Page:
Do not tighten the upper engine mount adjustment
slider through-bolts more than directed by the factory unless you
fabricate and install bushings between the inside space of the inner
engine mount. Tightening these two bolts excessively deflects the
brittle aluminum casting and will cause it to crack. Here is a photo
of an inner ear that I found down inside of the engine pulley on
a secondhand ship. You can also substitute front through-bolt for
2shorter ones, each with their own lock nuts and washers that can
be tightened, thereby clamping the respective halves of the upper
engine mounts together with no danger of cracking the mount.
Notice that not only did
the mount ear break off but the front of the bearing cup was cracked
as well by over-tightening the through bolts. Below
The above photo is what I saw on my
airworthiness inspection. The hairline crack told the story so when
I removed the engine mount I discovered the ear missing on the bearing
cup. I then had to find it because I suspected that it had fallen
down inside of the bearing housing and and was hiding out of sight
under the bearing cup. The broken ear would have been held captive
by the rear-through bolt until the bolt was removed. Once the bolt
was taken out at some time in the past by a pryor owner, the broken
ear fell down and lodged under the engine pulley. It showed wear
marks from the bottom of the pulley rubbing against it as the engine
ran. I had a real ordeal trying different ways to grab it and get
it out because, being aluminum, a magnet would not work to catch
it. It took around 2 hours to fish it out.
another upper engine mount that I found cracked on a student's
ship. Again, this was caused by overtightening the engine
mount through bolts.
can see the crack from the bottom side.
The photo below was sent to me by
Todd Mason. It shows how he uses two short AN bolts with lock nuts
and washers in the front slots of the engine mount (where they can
be reached easily) to actually clamp the two pieces of the upper
engine mount firmly together relieving a lot of pressure that is
usually carried by the engine adjusting bolt alone. This is a much
better solution than the factory configuration and applies no lateral
forces on the mount castings that could cause them to crack. The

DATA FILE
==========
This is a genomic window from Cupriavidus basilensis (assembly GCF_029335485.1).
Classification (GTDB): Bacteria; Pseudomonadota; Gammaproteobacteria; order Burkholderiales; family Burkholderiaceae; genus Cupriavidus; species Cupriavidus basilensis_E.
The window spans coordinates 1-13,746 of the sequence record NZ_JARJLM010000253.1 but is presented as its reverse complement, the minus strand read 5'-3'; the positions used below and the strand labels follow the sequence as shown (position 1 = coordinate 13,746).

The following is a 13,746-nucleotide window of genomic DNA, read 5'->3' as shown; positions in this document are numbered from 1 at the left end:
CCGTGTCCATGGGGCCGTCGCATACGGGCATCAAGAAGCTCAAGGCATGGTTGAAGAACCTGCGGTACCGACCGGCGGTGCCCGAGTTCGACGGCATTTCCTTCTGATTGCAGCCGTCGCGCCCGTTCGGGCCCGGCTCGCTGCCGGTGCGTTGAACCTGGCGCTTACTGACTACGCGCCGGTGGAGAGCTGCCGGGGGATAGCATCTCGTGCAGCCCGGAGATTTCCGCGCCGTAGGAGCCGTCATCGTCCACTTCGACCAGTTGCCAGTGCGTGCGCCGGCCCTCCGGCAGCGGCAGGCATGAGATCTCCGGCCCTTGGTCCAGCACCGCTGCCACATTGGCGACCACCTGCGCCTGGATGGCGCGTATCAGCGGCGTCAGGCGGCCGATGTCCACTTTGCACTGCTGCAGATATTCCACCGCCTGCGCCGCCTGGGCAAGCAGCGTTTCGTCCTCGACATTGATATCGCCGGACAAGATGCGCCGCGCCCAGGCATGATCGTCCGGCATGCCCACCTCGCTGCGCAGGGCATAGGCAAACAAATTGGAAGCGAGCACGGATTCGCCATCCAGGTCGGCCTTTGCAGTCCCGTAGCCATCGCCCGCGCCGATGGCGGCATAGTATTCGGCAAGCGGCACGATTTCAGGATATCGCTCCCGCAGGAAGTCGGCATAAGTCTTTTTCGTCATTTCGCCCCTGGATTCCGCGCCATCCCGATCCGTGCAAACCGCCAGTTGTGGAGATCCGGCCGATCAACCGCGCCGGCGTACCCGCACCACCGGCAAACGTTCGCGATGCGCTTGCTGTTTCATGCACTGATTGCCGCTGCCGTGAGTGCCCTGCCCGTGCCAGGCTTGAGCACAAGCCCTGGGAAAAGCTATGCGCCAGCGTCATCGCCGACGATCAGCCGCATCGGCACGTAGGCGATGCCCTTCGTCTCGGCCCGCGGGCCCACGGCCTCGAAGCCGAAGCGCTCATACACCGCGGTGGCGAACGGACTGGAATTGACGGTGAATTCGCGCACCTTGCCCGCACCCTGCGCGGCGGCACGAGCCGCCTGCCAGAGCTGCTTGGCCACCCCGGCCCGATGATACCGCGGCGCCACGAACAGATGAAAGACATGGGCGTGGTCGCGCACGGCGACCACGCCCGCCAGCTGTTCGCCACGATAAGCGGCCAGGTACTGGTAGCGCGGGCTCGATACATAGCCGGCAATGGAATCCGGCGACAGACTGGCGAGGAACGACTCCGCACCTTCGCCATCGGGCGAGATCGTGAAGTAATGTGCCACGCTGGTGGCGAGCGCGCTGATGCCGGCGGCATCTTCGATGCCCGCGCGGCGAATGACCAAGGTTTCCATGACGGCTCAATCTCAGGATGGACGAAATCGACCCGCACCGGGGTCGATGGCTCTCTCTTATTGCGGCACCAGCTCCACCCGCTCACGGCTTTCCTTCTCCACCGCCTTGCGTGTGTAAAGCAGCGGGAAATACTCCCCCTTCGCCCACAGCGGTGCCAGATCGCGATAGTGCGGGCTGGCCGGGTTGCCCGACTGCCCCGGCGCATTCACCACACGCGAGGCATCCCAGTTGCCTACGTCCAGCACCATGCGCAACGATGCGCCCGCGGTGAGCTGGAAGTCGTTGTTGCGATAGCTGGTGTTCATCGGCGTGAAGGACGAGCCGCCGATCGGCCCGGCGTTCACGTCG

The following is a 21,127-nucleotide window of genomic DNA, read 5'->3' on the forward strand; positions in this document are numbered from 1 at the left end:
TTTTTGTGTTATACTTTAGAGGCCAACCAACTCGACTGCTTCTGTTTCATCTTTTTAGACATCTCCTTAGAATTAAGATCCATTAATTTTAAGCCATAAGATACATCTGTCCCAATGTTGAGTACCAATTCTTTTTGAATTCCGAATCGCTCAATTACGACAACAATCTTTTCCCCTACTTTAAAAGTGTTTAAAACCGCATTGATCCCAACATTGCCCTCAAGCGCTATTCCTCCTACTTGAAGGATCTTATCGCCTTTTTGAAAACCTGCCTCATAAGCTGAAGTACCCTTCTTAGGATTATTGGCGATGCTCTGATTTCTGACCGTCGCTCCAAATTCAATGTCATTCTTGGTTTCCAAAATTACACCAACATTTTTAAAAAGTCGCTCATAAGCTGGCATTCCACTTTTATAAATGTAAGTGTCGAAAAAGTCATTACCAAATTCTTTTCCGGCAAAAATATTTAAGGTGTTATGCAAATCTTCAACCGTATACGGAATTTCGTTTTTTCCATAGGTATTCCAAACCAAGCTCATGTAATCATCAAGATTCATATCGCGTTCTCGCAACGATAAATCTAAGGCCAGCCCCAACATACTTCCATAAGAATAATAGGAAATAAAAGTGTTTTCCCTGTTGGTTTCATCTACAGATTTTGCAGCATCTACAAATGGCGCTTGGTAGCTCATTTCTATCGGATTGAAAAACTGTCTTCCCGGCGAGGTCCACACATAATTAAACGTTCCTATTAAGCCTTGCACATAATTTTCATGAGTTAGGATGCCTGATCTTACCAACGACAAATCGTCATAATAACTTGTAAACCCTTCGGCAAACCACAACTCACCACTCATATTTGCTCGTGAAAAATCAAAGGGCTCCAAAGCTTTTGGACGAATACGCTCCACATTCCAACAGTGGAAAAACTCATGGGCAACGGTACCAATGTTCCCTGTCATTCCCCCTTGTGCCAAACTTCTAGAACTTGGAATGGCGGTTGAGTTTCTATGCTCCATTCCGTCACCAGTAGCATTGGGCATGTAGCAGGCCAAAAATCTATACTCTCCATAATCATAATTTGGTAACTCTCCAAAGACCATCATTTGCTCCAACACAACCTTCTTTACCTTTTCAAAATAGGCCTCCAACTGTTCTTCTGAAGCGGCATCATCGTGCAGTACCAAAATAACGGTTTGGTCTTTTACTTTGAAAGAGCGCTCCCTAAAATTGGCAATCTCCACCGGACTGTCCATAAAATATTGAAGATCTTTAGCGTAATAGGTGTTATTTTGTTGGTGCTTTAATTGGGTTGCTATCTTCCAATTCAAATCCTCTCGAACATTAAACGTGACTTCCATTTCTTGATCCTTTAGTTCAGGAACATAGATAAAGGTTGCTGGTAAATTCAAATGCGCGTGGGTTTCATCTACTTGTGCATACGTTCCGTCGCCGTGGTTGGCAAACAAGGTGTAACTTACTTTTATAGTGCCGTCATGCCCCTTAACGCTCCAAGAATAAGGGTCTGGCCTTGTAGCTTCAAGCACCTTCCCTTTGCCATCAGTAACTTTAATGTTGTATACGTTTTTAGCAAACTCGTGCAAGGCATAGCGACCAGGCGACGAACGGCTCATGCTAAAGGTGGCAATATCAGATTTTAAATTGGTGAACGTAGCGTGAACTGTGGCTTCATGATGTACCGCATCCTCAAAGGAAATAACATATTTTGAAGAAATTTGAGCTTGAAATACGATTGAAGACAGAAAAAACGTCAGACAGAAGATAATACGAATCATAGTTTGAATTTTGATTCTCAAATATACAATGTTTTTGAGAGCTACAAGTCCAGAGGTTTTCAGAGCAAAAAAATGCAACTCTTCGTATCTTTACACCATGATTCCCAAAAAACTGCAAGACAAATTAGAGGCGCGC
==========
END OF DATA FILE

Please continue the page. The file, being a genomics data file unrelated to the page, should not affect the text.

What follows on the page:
long bolt is still used on the rear slots so it must be kept only
snug to avoid cracking the castings (it should apply no clamping
pressure between the castings). The front bolts in this configuration
need to be loosened for belt tension adjustments and then tightened
after the adjustment is made.
While I am on the subject of engine mounts, the
following photo is of an engine adjustment bolt that has galled
(welded itself) into the aluminum. Steel bolt threads into aluminum
can gall and the bolt will no longer be able to be unthreaded. I
have seen this happen so that when you turn the bolt to adjust the
engine forward, the aluminum threads pull out with the it and you
are left with a problem. In the case of the photo, the second owner
tried to adjust the engine but the bolt would not turn. With his
effort the bolt finally snapped. I have always suggested the use
of anti-seize on this bolt but to prevent galling but you should
check with the factory before deciding for yourself.
If you have the upper engine mount out I suggest
that you get a new extra jam nut that will fit the adjustment bolt.
Rough up and clean one face of the nut and the inside face of the
aluminum housing around the bolt hole. Then thread the adjustment
bolt into the hole and have the threads coated with anti-seize.
Apply epoxy to the cleaned face of the nut and the aluminum housing
on the inside and then screw the new jamb nut onto the end of the
bolt and FINGER tight
up against the inner surface of the upper engine mount. It must
not be more than finger tight or it will lock (JAM) the bolt threads
against the engine mount. The anti-seize should prevent the epoxy
from adhering to the bolt threads so that the bolt can be turned.
Once the epoxy has set, you now have a steel nut
on the inside face of the engine mount that the bolt will pull against
as it pushes the engine forward. I use anti-seize on the bolt to
keep the aluminum threads from galling.
The photo below shows the
other end of the outer upper engine mount where it bolts to the
frame cross tube. This photo was taken during my pre-instuction
airworthiness inspection on a Rotorway Exec 162F that the owner
had been flying. I was there to provide autorotation training. This
broken mounting flange should have been found by the pilot.